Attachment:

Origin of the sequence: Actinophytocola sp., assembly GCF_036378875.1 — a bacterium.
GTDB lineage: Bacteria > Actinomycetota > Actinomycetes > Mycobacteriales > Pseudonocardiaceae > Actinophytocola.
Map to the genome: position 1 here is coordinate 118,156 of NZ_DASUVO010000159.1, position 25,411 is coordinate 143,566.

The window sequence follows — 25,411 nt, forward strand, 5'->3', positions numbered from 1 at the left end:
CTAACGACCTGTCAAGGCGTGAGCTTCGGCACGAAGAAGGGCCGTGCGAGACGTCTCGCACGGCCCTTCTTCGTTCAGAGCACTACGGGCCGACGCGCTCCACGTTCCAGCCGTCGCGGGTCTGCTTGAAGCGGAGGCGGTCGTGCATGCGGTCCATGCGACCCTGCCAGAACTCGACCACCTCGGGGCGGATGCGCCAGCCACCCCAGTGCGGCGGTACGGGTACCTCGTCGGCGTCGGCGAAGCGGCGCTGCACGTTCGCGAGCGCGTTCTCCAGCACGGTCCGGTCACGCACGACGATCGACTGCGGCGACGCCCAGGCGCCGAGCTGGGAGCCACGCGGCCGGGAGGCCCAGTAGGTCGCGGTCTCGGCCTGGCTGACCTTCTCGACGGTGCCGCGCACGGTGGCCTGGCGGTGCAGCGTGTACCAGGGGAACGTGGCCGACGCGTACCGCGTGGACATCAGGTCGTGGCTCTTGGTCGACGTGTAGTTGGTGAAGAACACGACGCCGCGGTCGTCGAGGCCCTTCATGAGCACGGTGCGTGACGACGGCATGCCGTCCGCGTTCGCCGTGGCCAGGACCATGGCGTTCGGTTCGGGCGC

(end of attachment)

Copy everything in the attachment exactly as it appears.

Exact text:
Origin of the sequence: Actinophytocola sp., assembly GCF_036378875.1 — a bacterium.
GTDB lineage: Bacteria > Actinomycetota > Actinomycetes > Mycobacteriales > Pseudonocardiaceae > Actinophytocola.
Map to the genome: position 1 here is coordinate 118,156 of NZ_DASUVO010000159.1, position 25,411 is coordinate 143,566.

The window sequence follows — 25,411 nt, forward strand, 5'->3', positions numbered from 1 at the left end:
CTAACGACCTGTCAAGGCGTGAGCTTCGGCACGAAGAAGGGCCGTGCGAGACGTCTCGCACGGCCCTTCTTCGTTCAGAGCACTACGGGCCGACGCGCTCCACGTTCCAGCCGTCGCGGGTCTGCTTGAAGCGGAGGCGGTCGTGCATGCGGTCCATGCGACCCTGCCAGAACTCGACCACCTCGGGGCGGATGCGCCAGCCACCCCAGTGCGGCGGTACGGGTACCTCGTCGGCGTCGGCGAAGCGGCGCTGCACGTTCGCGAGCGCGTTCTCCAGCACGGTCCGGTCACGCACGACGATCGACTGCGGCGACGCCCAGGCGCCGAGCTGGGAGCCACGCGGCCGGGAGGCCCAGTAGGTCGCGGTCTCGGCCTGGCTGACCTTCTCGACGGTGCCGCGCACGGTGGCCTGGCGGTGCAGCGTGTACCAGGGGAACGTGGCCGACGCGTACCGCGTGGACATCAGGTCGTGGCTCTTGGTCGACGTGTAGTTGGTGAAGAACACGACGCCGCGGTCGTCGAGGCCCTTCATGAGCACGGTGCGTGACGACGGCATGCCGTCCGCGTTCGCCGTGGCCAGGACCATGGCGTTCGGTTCGGGCGC